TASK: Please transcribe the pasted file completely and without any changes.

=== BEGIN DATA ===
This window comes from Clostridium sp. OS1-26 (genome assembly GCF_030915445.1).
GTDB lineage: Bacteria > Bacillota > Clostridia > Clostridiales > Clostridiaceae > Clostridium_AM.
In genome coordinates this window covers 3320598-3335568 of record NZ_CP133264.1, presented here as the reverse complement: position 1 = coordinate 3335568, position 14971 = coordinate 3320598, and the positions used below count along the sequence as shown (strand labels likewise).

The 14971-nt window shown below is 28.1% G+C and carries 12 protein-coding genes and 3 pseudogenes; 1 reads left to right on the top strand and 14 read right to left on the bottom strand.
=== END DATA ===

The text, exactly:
This window comes from Clostridium sp. OS1-26 (genome assembly GCF_030915445.1).
GTDB lineage: Bacteria > Bacillota > Clostridia > Clostridiales > Clostridiaceae > Clostridium_AM.
In genome coordinates this window covers 3320598-3335568 of record NZ_CP133264.1, presented here as the reverse complement: position 1 = coordinate 3335568, position 14971 = coordinate 3320598, and the positions used below count along the sequence as shown (strand labels likewise).

The 14971-nt window shown below is 28.1% G+C and carries 12 protein-coding genes and 3 pseudogenes; 1 reads left to right on the top strand and 14 read right to left on the bottom strand.